Applying the HPT-GWS System for Evaluation of Managed Recharge in Unconsolidated Aquifers

Tuesday, December 5, 2017: 11:00 a.m.
Wes McCall, PG , Direct Image, Geoprobe Systems, Salina, KS
Thomas Christy, PE , Direct Image, Geoprobe Systems, Salina, KS
Mateus Evald, Intern , Geological Engineering, Federal University of Pelotas, Pelotas, Brazil

A modified HPT probe has been designed with multiple injection ports that also may function as sampling ports. This probe is called the Hydraulic Profiling Tool-Ground Water Sampler. Field testing of the HPT-GWS was conducted in an alluvial aquifer system in central Kansas, at depths approaching 30m. The injection pressure logs were monitored to define the hydrostratigraphy and determine permeable zones in the formation where groundwater could be successfully sampled. Water quality parameters were monitored to stability prior to sampling. Changes in water quality parameters versus depth were observed and used to guide selection of depth intervals for sampling major element cations/anions as well as arsenic, barium and uranium.

During field work, subtle variations in the EC log across the coarse-grained aquifer were observed where the corrected HPT pressure log was flat. A strong relation also was observed between groundwater specific conductance and bulk formation EC in the coarse-grained aquifer facies. Modeling of field data found that the DP EC logs follow Archie’s Law in the aquifer facies even at the relatively low dissolved ion concentrations observed. Negative EC anomalies were observed where fresh water recharge was occurring below local storm water retention basins. Conversely, positive EC anomalies were observed where brine from the underlying shale bedrock was impacting the water at the base of the aquifer. These results demonstrate that the HPT-GWS can be used to define formation hydrostratigraphy at the centimeter-scale and sample for contaminants at multiple depths (profiling) in unconsolidated, permeable formations. The system also could be used to effectively assess seawater/brine impact and evaluate sites for placement of aquifer recharge basins or wells. Additionaly, the logs and profile samples may be useful in assessing the changes in groundwater geochemistry and extent of artificial recharge in unconsolidated aquifers.

Wes McCall, PG, Direct Image, Geoprobe Systems, Salina, KS
Mr. McCall has an M.S. in Geology and is a licensed geologist (KS28). He has managed investigations using direct push technology for over 25 years. Mr. McCall joined Geoprobe in 1995 where he conducts applications research related to groundwater, environmental and geotechnical investigations. He is active in the ASTM D18 Subcommittee on direct push technology where he has assisted in development of several standards. Wes has been involved with application of the MiHPT system to evaluate performance of the system to delineate formation permeability and contaminant distribution. He recently published the results of a field study about application of the HPT-Groundwater Profiling system.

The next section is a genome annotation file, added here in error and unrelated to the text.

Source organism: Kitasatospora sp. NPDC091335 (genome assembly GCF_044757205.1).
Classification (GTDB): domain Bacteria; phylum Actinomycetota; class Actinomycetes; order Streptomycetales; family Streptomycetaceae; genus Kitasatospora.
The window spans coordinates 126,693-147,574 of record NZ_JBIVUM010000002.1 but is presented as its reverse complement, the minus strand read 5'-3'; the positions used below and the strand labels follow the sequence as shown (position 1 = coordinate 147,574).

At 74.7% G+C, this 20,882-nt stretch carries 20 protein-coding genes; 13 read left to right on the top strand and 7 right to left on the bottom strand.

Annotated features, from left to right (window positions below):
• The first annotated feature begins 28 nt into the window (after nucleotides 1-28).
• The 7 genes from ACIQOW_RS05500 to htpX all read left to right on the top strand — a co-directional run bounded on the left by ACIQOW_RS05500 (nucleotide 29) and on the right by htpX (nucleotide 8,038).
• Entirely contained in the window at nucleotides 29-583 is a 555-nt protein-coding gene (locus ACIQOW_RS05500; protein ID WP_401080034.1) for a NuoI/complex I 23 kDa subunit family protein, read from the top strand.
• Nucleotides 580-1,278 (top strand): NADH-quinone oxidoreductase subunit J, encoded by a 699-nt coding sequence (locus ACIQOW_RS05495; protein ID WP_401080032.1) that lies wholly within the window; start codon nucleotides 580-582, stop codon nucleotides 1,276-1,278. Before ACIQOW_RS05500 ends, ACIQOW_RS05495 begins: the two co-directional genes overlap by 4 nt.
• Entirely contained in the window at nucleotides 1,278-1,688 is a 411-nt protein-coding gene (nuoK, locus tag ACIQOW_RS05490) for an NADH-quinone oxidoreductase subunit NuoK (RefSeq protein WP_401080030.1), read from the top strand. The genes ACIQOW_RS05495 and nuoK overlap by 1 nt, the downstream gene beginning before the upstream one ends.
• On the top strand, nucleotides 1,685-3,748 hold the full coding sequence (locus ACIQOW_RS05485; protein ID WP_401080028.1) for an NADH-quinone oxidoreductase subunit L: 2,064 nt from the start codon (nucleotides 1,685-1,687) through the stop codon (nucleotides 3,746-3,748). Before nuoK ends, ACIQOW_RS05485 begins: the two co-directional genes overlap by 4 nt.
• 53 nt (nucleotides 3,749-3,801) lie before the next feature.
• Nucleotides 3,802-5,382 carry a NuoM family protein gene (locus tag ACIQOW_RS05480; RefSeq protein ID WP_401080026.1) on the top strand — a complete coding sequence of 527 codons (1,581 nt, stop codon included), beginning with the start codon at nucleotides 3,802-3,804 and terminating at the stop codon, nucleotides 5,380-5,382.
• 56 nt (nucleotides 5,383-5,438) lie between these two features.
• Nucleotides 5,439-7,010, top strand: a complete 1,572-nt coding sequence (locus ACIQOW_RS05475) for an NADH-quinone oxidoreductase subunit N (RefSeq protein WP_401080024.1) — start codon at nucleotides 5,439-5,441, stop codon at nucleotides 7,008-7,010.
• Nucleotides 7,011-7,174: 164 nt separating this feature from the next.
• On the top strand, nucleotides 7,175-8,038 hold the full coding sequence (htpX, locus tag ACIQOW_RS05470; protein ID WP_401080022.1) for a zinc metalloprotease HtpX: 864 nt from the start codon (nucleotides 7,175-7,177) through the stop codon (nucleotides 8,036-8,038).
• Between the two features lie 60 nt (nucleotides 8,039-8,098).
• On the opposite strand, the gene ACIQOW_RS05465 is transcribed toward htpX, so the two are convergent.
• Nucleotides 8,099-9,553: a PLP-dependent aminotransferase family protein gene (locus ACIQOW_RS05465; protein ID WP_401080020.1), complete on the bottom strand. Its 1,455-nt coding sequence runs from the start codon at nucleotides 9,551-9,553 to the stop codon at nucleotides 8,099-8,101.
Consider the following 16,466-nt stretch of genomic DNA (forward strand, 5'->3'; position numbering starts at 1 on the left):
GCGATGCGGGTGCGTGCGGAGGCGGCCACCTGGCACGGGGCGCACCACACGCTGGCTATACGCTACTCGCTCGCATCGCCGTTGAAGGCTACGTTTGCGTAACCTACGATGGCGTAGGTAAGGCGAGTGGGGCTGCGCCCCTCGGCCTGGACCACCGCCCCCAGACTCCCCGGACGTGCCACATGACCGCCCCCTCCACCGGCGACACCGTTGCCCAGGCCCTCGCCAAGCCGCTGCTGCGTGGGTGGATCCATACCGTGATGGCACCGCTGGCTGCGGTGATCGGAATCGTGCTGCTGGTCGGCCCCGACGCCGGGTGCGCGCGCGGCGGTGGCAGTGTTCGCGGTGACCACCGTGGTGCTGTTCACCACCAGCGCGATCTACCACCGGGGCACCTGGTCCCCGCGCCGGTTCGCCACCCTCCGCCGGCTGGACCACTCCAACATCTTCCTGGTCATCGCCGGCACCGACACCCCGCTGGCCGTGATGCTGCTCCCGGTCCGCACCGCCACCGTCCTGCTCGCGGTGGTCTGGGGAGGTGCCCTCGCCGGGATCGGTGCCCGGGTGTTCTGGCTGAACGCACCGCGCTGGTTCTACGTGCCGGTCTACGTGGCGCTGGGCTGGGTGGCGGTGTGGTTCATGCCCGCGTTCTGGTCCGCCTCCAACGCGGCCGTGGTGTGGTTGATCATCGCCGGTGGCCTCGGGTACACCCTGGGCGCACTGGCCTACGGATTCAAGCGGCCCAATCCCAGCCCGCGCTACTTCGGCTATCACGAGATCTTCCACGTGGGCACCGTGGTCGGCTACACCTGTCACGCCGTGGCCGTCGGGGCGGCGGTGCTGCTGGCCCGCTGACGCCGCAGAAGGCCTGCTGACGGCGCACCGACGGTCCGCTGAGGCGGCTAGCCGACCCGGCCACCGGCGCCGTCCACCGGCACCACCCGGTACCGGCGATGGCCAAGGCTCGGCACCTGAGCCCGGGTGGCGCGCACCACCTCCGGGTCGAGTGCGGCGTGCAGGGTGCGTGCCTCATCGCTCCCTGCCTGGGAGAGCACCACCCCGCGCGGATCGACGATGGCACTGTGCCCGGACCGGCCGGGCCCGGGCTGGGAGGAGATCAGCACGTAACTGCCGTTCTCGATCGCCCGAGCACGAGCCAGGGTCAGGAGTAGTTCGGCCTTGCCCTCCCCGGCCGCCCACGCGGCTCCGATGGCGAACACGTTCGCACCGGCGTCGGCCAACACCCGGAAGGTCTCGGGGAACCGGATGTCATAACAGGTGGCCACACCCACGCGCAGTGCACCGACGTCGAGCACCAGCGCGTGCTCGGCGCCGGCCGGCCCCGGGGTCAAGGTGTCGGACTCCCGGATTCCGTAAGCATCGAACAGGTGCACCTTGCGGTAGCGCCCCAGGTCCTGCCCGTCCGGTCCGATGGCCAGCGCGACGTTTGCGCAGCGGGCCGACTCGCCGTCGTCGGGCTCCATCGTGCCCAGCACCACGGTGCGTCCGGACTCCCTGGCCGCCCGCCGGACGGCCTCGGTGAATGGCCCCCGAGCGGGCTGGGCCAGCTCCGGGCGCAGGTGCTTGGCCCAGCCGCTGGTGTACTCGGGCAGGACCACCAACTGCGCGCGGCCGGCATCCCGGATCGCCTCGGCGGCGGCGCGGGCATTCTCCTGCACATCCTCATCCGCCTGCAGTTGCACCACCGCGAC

Thomas Christy, PE, Direct Image, Geoprobe Systems, Salina, KS
Mr. Christy graduated with a B.S. in Civil Engineering from the University of Missouri-Rolla in 1980. Mr. Christy’s career has focused on soil and groundwater site characterization. In 1987, Mr. Christy, along with his partner, Melvin Kejr, formed Geoprobe Systems; a company dedicated to the development and manufacture of subsurface investigation equipment. Mr. Christy has designed numerous soil probing tools for vapor, soil core, and groundwater sampling. He participates in the Geoprobe research and development team and is responsible for probe deployed soil and contaminant sensors developed by the company. He has authored several technical papers and holds patents for sampling and sensing devices. Mr. Christy is a registered professional engineer in the state of Kansas.


Mateus Evald, Intern, Geological Engineering, Federal University of Pelotas, Pelotas, Brazil
Mr. Evald is an undergraduate senior in Geological Engineering at the Federal University of Pelotas, Brazil. He was an intern for Geoprobe Systems in 2015 where he assisted in field work and analysis of the data acquired with the HPT-Groundwater Profiling system. He currently works with research about the benefits and advantages of the use of High Resolution Site Characterization Methods, specifically the MiHPT system, in comparison with traditional methods that are used in Brazil.


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